The City Podcast: N.T. Wright

by Timothy Motte on July 28, 2014

Dr. Capes had a wonderful opportunity to sit down with renowned theologian N.T. Wright and have a satisfying talk about the theology, especially the christology, of the Apostle Paul. And today, you get to hear it.

Featuring: Dr. N.T. Wright, Dr. David Capes

The City Podcast. Smart. Sane. Spiritual.


Mentioned in this podcast:

(When you purchase either of these books after clicking on the link, HBU will receive a (small) portion of the profits.)

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The City Podcast: Joy in Prison and Other Epiphanies

by Timothy Motte on July 21, 2014

No one knows a text better than a scribe.

When you painstakingly transfer a text word-by-word from one medium to another, you develop a deep familiarity with it. The slowness of the process allows you to ponder and meditate upon what it says. The exactitude required means that you don’t miss any details. 

That’s what Rachel Motte does. As the editor of, it’s her job to transcribe Dr. Sloan’s vast archive of recorded sermons and adapt them for easy reading in a text format. Because he is both a very learned New Testament scholar and an excellent communicator, she reports that living with his preaching so intimately has taught her volumes about the Bible.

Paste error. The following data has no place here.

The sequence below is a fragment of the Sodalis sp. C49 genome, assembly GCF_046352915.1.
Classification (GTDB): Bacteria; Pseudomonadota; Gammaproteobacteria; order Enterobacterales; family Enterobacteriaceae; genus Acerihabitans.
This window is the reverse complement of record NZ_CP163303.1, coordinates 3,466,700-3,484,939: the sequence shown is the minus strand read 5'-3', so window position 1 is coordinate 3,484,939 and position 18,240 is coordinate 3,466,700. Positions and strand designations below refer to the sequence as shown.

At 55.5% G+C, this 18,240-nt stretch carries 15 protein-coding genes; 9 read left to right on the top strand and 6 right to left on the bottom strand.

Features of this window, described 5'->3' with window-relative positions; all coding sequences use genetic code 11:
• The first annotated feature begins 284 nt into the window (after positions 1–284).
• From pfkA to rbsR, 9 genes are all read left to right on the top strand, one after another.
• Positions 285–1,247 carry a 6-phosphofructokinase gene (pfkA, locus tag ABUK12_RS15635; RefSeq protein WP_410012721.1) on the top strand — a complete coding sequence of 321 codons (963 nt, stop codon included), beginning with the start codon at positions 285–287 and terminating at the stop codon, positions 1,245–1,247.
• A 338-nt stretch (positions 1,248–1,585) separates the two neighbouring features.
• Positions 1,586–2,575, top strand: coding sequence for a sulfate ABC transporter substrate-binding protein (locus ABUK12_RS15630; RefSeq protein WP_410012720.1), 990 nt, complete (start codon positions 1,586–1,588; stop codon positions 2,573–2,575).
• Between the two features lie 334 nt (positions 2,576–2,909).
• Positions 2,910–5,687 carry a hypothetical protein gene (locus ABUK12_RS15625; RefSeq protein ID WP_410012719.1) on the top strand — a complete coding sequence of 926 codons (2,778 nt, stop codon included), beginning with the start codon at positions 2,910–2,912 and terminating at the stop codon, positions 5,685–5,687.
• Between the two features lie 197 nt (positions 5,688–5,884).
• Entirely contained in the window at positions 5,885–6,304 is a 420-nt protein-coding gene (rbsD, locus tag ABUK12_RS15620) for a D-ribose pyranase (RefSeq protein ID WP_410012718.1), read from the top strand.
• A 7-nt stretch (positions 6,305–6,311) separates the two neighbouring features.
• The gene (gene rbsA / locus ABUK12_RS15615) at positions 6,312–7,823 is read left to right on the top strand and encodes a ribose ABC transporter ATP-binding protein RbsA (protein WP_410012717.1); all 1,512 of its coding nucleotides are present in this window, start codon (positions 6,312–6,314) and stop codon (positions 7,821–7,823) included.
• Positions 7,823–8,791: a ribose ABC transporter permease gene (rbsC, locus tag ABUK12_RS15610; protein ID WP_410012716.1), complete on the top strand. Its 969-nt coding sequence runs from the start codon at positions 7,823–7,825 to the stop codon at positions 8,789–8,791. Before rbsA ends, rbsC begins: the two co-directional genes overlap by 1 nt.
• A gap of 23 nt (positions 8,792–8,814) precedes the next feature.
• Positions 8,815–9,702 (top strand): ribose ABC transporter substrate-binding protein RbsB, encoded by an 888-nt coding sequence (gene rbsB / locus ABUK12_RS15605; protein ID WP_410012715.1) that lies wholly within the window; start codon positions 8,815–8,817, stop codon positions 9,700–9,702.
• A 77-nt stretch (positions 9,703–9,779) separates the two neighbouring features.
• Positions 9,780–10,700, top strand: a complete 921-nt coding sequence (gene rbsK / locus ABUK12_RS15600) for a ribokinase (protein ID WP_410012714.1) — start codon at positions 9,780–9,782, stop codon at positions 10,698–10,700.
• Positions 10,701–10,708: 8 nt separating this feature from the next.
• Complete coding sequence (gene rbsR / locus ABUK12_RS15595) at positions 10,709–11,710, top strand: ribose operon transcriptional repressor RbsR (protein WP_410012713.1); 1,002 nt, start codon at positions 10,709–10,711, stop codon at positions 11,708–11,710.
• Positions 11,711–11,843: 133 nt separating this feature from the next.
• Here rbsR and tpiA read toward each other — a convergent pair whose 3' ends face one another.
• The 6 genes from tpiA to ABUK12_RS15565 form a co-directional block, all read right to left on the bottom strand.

In this podcast, Rachel sits down with Dr. David Capes (another New Testament scholar at HBU) and shares some of the insights she has gathered while working on Dr. Sloan’s series on Philippians.

What do you do when you want to learn a text well? Have you tried copying it word-by-word?

Featuring: Rachel Motte, Dr. David Capes

The City Podcast. Smart. Sane. Spiritual.


Email us at with your thoughts, questions, or suggestions for future episodes.

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On Debating Dan Barker

by John Mark Reynolds on November 22, 2013

Originally posted at Wheatstone Writes. John Mark Reynolds is a Founder of Wheatstone Ministries. He blogs, advises, and speaks for Wheatstone regularly. Visit for more information.

I was excited to debate Dan Barker. Why? First, Barker’s story is very much like my own, but with a different conclusion. We had similar childhoods and followed a pathway into Christian ministry. Right about the time his first book came out, I was deciding whether to remain a Christian. [click to continue…]

Advice to My Son 4: The World Is Full of Magic

by Lou Markos on September 19, 2013